People often ask about the best decision, but we think it’s also very enlightening to learn about people’s most difficult decisions and the frameworks they used to think through those decisions.

Micaa Thomas | Competitive Amateur Golfer and Visual Effects Artist

In the movie industry as a 3D Lighter and Compositor. either apply for a job and go straight into the workforce or pursue my dream of developing as a playing golf professional on the LPGA Tour. I always had this dream since I was 10 years old, so it made it extremely hard for me to choose one over the other. I actually went to SCAD to pursue both of my passions, Visual Effects, and Golf. As a 2020 graduate from the Savannah College of Art and Design (SCAD), in Savannah, Georgia, I found my most difficult decision was deciding to either immediately enter the workforce as a skilled 3D Lighter and Compositor or follow my athletic dream to attain my certification card to compete on the Ladies Professional Golf Association Tour. Read more>>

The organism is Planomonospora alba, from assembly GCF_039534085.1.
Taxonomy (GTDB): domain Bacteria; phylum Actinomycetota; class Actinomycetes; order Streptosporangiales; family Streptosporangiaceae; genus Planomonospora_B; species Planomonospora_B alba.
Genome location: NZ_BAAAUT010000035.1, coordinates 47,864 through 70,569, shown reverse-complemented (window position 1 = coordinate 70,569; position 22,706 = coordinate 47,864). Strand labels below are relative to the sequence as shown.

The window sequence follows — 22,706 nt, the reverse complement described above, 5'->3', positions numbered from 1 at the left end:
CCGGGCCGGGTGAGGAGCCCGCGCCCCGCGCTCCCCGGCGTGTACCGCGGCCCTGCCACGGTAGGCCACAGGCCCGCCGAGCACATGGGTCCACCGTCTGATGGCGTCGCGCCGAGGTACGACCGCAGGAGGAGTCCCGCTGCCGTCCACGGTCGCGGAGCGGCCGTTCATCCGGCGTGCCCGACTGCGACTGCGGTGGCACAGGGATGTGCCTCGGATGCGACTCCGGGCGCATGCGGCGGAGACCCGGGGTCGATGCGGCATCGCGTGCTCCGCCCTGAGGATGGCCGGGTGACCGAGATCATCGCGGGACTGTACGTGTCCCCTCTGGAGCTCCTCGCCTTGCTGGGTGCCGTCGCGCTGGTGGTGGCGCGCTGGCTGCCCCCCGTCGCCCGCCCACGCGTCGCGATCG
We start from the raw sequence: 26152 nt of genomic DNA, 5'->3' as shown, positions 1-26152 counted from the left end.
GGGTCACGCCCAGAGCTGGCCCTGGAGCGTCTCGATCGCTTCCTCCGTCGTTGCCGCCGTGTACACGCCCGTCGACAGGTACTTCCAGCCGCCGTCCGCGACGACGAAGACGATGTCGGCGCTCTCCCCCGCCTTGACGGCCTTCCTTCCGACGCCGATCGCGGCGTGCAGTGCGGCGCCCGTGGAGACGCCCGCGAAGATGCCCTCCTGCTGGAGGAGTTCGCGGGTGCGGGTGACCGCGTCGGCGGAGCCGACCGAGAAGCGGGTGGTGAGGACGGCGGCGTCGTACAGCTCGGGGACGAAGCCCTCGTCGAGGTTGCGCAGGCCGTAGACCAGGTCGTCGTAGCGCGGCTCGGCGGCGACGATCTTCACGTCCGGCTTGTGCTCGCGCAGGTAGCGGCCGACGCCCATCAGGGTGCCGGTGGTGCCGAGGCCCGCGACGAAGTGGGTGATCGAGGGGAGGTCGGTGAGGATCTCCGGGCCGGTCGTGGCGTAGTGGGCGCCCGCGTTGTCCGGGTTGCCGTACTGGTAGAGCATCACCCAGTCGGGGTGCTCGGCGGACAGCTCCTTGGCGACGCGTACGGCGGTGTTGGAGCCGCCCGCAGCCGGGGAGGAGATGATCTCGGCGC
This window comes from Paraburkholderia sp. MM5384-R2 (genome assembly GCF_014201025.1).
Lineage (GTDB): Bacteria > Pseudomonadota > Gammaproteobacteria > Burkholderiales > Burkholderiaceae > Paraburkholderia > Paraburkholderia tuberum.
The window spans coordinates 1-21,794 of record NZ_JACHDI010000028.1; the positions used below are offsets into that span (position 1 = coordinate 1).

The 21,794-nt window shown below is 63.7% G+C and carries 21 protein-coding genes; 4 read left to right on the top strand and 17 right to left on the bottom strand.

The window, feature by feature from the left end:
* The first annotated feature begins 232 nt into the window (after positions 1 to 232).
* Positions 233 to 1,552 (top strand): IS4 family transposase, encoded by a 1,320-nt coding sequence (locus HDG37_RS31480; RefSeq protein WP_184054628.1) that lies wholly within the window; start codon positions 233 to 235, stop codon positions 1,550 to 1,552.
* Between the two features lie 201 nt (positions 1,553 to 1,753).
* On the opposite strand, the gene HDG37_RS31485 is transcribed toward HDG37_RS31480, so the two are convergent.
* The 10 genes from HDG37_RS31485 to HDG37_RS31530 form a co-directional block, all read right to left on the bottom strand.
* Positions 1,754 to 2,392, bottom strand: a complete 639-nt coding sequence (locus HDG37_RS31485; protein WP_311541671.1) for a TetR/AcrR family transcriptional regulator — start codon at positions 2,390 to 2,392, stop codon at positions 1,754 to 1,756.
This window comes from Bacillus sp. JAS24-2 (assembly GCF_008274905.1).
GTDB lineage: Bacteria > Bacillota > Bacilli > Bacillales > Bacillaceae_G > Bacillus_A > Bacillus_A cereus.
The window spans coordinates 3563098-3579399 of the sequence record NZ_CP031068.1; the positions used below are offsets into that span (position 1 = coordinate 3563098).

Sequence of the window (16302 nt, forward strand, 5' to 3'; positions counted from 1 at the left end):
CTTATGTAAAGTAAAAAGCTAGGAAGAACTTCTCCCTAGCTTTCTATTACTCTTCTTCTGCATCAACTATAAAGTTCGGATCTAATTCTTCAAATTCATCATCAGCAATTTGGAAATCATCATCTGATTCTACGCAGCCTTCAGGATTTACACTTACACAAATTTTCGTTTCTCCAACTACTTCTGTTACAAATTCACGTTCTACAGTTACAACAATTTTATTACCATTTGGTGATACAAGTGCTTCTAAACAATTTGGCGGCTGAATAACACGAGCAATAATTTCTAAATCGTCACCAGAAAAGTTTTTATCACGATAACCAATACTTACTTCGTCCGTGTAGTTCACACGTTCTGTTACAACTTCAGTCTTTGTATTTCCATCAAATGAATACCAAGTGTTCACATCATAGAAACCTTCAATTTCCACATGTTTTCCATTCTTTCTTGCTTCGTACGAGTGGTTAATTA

Thequila Hill | Celebrity Pet Stylist

The most difficult decision I ever had to make was having confidence in myself to stop working for other groom shops and focus on my own business. Read more>>

Hannah Zale | Musician and Summer Camp Director

The most difficult decision I have ever had to make was to light the metaphorical house, that I built over a decade, on fire and watch it burn and crumble into nothing. That house was a band called ZALE with 4 members plus me. It was not a slow burn; it was a quick, furious flame that unfortunately took a lot of my identify and my soul with it. But the decision was necessary and I knew I had to find the strength to take action. I lost my own vision – letting others voices become louder and louder in my head until my voice was nothing but a whisper. No one else was going to save me or could save me from walking through the fire of breaking up a band of people that. Read more>>

Davon Clark | Owner/Founder of ADC Kid

The most difficult decision I had to make was quitting my job to pursue my entrepreneurial journey. Many people may think once someone starts a business they are rolling in dough, that is not the case in the beginning. When I decided to leave my job at the time ADC Kid was only bringing in about 5K a year, but I knew there was something there and people needed our services, that is what eased the difficult decision. However, it was still weighing in the back of my mind, because of that feeling of security at a regular 9 to 5 job, knowing you are going to get paid once or bi weekly, and seeing a pension plan, etc. Read more>>